Decision Making Journal Club

Cerebral correlates of salient prediction error for different rewards and punishments.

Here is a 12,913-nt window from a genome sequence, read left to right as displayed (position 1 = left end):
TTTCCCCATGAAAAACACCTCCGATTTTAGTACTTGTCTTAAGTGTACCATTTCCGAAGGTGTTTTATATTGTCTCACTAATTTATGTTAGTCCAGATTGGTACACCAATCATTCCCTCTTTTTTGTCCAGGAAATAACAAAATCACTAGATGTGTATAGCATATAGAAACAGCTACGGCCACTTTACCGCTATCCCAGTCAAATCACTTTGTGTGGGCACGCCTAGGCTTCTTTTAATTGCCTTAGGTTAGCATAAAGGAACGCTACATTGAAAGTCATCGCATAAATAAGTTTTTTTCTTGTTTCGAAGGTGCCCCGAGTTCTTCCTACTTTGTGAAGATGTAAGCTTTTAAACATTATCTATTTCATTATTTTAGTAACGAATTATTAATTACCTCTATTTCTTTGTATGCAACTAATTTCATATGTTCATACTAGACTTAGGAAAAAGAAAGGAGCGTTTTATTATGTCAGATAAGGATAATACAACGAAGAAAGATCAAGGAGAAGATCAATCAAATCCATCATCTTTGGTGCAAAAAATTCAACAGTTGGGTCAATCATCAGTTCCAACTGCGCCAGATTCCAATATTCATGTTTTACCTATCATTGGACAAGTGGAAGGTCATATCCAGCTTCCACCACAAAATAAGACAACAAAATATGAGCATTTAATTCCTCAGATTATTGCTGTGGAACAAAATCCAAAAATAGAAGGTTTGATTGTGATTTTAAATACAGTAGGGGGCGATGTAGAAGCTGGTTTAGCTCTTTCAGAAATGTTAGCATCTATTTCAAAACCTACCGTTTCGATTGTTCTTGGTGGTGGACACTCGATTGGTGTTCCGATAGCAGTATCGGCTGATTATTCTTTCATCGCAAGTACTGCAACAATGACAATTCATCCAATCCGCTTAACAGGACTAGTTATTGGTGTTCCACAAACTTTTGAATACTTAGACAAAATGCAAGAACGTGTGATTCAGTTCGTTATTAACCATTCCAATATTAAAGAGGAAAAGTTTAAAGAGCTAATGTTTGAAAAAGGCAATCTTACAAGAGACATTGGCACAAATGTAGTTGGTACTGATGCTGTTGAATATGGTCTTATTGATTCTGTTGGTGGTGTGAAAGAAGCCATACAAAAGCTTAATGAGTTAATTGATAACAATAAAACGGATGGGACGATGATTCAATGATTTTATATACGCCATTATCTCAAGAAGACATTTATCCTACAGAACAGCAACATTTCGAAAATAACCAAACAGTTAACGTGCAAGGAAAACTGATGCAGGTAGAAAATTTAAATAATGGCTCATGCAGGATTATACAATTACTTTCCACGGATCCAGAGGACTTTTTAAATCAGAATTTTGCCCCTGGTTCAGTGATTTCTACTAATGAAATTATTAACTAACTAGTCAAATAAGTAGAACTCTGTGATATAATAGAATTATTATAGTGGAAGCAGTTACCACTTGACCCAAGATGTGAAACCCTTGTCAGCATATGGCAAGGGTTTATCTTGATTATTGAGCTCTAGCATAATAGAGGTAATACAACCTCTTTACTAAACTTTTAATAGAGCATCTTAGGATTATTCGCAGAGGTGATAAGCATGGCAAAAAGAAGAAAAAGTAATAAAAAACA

Learning to predict rewarding and aversive outcomes is based on the comparison between predicted and actual outcomes (prediction error: PE). Recent electrophysiological studies reported that during a Pavlovian procedure some dopamine neurons code a classical PE signal while a larger population of dopaminergic neurons reflect a "salient" prediction error (SPE) signal, being excited both by unpredictable aversive events and by rewards. Yet, it is still unclear whether specific human brain structures receiving afferents from dopaminergic neurons code a SPE and whether this signal depends upon reinforcer type. Here, we used a model-based functional magnetic resonance imaging approach implementing a reinforcement learning model to compute the PE while subjects underwent a Pavlovian conditioning procedure with 2 types of rewards (pleasant juice and monetary gain) and 2 types of punishments (aversive juice and aversive picture). The results revealed that activity of a brain network composed of the striatum, anterior insula, and anterior cingulate cortex covaried with a SPE for appetitive and aversive juice. Moreover, amygdala activity correlated with a SPE for these 2 reinforcers and for aversive pictures. These results provide insights into the neurobiological mechanisms underlying the ability to learn stimuli-rewards and stimuli-punishments contingencies, by demonstrating that the network reflecting the SPE depends upon reinforcement's type.